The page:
Bafta chairwoman Dame Pippa Harris said the lack of women in this year’s directing category at the film awards is an “industry-wide problem”.
Speaking to the Press Association on the red carpet as this year’s event kicked off at London’s Royal Albert Hall, she also said the nomination of Netflix film Roma had “marked a real change in the way people are consuming film”.
She said: “I make Call The Midwife for BBC One, which is going out tonight. We almost entirely use female directors so there are female directors out there – they are extremely good.
“There has been a traditional problem with getting females to be noticed in terms of their TV work and then get picked up to make feature films.
“Men seem to find that transition much easier.
“But I think gradually that’s happening. We had a scheme called Bafta Elevate which supported 15 talented female directors to take them to the next level of their careers.
“We’ve already employed five of them on Call The Midwife, so I think it will change but it needs to change more quickly.”
She hailed Roma’s nomination adding: “Audiences are delighted to see films on the big screen but they are equally delighted to see something of the calibre of Roma going out on their TV at home, so I think that has been a bit of a game-changer for everyone.”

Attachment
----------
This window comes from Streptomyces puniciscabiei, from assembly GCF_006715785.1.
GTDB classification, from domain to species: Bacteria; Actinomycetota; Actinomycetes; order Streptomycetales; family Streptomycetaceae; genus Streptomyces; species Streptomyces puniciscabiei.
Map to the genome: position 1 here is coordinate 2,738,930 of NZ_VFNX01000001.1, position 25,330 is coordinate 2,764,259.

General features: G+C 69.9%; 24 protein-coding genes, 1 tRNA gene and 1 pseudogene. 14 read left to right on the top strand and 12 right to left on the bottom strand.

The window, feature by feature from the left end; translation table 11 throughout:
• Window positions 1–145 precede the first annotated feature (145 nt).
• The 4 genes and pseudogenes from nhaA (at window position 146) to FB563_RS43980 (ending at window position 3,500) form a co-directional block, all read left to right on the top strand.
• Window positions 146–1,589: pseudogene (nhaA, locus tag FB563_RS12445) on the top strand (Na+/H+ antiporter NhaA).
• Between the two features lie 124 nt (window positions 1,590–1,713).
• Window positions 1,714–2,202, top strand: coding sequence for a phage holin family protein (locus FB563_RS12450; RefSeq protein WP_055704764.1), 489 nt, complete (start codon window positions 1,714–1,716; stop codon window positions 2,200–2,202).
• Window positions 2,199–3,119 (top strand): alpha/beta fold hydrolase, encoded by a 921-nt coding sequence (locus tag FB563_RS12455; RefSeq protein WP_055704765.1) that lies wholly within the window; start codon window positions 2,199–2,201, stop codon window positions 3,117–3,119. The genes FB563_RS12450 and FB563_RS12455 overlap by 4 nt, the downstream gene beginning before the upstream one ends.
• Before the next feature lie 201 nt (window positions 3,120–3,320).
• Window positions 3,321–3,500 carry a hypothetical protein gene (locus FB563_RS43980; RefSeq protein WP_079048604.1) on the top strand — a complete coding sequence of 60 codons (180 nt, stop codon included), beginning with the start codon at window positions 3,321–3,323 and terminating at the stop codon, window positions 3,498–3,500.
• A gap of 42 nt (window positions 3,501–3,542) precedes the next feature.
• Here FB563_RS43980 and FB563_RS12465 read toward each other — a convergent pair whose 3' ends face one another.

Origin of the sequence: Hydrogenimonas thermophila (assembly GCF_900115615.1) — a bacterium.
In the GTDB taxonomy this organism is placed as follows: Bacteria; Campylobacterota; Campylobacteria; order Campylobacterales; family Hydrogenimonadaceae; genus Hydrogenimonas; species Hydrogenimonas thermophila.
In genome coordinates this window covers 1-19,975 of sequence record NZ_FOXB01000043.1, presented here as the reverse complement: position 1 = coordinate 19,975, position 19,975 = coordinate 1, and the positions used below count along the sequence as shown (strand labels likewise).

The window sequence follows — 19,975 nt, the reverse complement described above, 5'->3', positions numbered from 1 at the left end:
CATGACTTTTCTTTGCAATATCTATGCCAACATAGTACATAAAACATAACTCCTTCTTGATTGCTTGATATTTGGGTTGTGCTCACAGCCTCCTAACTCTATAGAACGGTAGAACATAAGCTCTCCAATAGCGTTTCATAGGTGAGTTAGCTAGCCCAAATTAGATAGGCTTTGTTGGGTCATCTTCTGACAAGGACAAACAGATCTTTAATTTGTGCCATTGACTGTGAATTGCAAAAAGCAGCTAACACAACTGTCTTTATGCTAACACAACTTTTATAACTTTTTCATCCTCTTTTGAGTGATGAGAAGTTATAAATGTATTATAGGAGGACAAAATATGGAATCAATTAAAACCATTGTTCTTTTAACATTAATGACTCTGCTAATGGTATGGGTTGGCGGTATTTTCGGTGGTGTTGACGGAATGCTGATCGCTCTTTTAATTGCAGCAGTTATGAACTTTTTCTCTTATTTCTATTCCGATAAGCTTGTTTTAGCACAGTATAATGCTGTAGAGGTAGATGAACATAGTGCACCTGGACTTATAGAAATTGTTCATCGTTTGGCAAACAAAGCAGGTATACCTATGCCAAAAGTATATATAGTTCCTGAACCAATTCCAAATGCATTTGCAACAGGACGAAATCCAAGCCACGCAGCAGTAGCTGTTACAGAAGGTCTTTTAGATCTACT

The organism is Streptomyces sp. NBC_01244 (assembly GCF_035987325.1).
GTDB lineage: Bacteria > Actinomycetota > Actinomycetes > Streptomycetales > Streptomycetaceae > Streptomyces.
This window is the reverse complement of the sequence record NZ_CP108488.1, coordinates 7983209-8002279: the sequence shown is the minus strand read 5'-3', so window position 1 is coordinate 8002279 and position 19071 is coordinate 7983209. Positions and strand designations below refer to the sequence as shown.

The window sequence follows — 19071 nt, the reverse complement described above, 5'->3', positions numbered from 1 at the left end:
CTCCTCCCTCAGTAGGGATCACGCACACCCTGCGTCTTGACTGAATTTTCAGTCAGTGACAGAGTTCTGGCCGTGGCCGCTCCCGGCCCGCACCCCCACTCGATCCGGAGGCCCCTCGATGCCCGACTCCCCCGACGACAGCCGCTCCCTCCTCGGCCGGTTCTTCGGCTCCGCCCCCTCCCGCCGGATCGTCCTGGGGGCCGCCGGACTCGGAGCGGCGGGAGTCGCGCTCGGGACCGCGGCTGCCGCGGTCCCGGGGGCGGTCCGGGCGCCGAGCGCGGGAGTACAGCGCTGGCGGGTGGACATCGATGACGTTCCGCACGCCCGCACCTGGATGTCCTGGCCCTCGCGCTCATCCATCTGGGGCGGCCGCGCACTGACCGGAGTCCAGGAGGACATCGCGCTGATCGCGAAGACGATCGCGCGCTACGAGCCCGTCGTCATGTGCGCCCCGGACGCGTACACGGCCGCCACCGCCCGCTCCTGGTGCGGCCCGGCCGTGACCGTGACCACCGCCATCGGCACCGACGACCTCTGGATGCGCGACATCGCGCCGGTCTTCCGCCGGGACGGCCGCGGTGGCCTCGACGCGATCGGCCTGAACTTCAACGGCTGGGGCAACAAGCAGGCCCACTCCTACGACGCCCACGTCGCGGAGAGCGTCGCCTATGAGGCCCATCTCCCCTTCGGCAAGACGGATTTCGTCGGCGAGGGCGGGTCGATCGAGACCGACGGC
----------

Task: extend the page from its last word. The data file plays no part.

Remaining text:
Dame Pippa said she was excited by the British names in the actress and supporting actress categories.
She said: “Claire Foy – who we all know for her TV work – but her first film nomination. Also Olivia Colman has never had a film nomination before but there she is right up in contention to win best actress. So it’s a really great year.”
Barry Jenkins, who is in the running for best adapted screenplay for his film If Beale Street Could Talk, told the Press Association of his joy at being nominated.
He said: “It feels great, I never imagined I would make anything that would be nominated for a Bafta so I think to be here again means the world to me”.
Jenkins also spoke about being nominated during this awards season alongside other filmmakers including Spike Lee and The Favourite director Yorgos Lanthimos.
He said: “I’ve seen Spike quite a bit, Yorgos I’ve seen quite a bit, it’s such a rare thing to be in the middle of award season so it kind of bonds you in a certain way”.
The Favourite leads the Bafta nominations this year with 12 nods, including for best film and outstanding British film.
This year’s ceremony will be attended by the Duke and Duchess of Cambridge.
William, who is the president of Bafta, will present the Academy’s highest accolade, the Fellowship, to film editor Thelma Schoonmaker.